MIND Institute’s NeuroTeens is for those with autism, ADHD, learning disabilities and more
Social skills and support groups have always been important to Lizzie Seltzer, but the 15-year-old, who has autism, has usually been the lone girl in the sessions.
“It was a bit strange, being the only girl in a sea of boys,” explained Seltzer, who lives in the Sacramento area and is a sophomore in high school.
That changed over the summer, when she signed up for NeuroTeens, a new support group for neurodivergent girls and nonbinary teens ages 12-18. The free, virtual sessions are run by UC Davis MIND Institute faculty and staff.
“I really like how many girls there are, and I like chatting with them and getting to know them better,” Seltzer said.
A safe space to connect
That’s the goal of the new group: providing a safe place for girls and nonbinary teens to connect, said Axie Acosta, an assistant clinical research assistant at the MIND Institute and the NeuroTeens organizer.
“This is a space for them to feel comfortable and for them to be who they are,” Acosta said.
The group offers support and social connection; it’s not a clinical service of the MIND Institute. Participants may have autism, ADHD, obsessive compulsive disorder, learning disabilities and more. No formal diagnosis is required.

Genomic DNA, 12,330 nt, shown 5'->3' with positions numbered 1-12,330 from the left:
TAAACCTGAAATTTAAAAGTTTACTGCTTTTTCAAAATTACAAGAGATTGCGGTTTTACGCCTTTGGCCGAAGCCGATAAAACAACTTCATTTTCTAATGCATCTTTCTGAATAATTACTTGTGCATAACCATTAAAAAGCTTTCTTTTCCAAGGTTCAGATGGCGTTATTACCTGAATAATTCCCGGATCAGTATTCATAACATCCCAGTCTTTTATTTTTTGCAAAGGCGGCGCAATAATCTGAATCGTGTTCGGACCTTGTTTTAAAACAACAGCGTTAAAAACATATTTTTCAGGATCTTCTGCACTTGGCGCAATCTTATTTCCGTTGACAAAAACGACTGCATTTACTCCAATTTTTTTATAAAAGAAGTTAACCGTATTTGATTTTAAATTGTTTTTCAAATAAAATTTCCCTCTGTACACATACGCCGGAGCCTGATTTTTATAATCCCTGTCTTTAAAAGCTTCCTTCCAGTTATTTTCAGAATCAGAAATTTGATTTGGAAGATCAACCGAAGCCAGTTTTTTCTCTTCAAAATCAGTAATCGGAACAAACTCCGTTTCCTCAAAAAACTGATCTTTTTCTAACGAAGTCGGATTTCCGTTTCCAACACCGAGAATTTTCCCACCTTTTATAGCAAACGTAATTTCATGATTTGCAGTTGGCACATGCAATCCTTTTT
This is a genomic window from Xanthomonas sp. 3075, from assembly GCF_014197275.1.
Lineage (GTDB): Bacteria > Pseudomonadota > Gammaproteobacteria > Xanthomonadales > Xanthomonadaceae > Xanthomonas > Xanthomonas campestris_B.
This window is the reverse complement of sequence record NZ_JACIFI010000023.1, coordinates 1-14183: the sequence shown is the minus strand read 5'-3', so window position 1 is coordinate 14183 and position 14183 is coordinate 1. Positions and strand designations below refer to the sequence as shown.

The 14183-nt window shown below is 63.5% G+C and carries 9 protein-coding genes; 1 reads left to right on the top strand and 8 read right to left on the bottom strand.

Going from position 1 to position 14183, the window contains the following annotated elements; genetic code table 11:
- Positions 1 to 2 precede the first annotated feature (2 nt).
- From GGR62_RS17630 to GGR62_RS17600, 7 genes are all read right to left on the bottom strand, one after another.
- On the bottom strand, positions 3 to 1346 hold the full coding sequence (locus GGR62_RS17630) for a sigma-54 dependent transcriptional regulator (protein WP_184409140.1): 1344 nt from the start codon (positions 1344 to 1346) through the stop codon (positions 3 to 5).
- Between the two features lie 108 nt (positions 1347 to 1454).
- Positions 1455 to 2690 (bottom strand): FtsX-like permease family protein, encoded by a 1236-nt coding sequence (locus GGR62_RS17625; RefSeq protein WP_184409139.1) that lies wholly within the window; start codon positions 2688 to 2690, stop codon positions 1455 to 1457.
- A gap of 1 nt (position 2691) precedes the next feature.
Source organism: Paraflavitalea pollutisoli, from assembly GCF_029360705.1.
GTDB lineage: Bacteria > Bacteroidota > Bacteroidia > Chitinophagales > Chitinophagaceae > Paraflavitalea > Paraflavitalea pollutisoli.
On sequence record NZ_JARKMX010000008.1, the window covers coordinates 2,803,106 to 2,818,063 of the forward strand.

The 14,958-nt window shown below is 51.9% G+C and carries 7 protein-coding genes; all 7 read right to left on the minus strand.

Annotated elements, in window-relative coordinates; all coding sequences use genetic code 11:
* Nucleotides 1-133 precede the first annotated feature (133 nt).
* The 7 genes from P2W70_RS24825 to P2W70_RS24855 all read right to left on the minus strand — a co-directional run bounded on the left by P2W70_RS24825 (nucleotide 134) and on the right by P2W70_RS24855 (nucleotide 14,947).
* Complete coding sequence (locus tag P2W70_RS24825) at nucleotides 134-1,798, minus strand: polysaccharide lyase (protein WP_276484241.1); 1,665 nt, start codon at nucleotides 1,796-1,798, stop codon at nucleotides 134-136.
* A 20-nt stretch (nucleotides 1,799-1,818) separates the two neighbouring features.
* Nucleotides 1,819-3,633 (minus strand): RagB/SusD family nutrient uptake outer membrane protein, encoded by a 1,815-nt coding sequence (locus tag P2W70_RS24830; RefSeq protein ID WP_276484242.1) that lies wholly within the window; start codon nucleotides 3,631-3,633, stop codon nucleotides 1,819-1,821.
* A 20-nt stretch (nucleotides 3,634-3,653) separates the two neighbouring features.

A typical session includes introductions and a social topic of some kind, such as friendship or hobbies. Sometimes the participants have opportunities to present their artwork or share videos, and sometimes the group members play online games. “A lot of the time it’s open discussion that we don’t dictate,” said Acosta. “We want the teens to socialize and get comfortable with each other.”
Lizzie Seltzer’s mom Kristy said it’s been very positive for her daughter. “Out of the different groups that Lizzie’s been involved with, this is the most engaged that she’s ever been – she’s never wanted to participate as much as she does with this one,” said Seltzer. “She’s always looking forward to it.”
This is a space for them to feel comfortable and for them to be who they are.
An important new resource
The faculty and staff look forward to the sessions, too, said Christine Wu Nordahl, who floated the idea of the group to her lab team in the spring after learning that there were limited support groups for girls and nonbinary teens.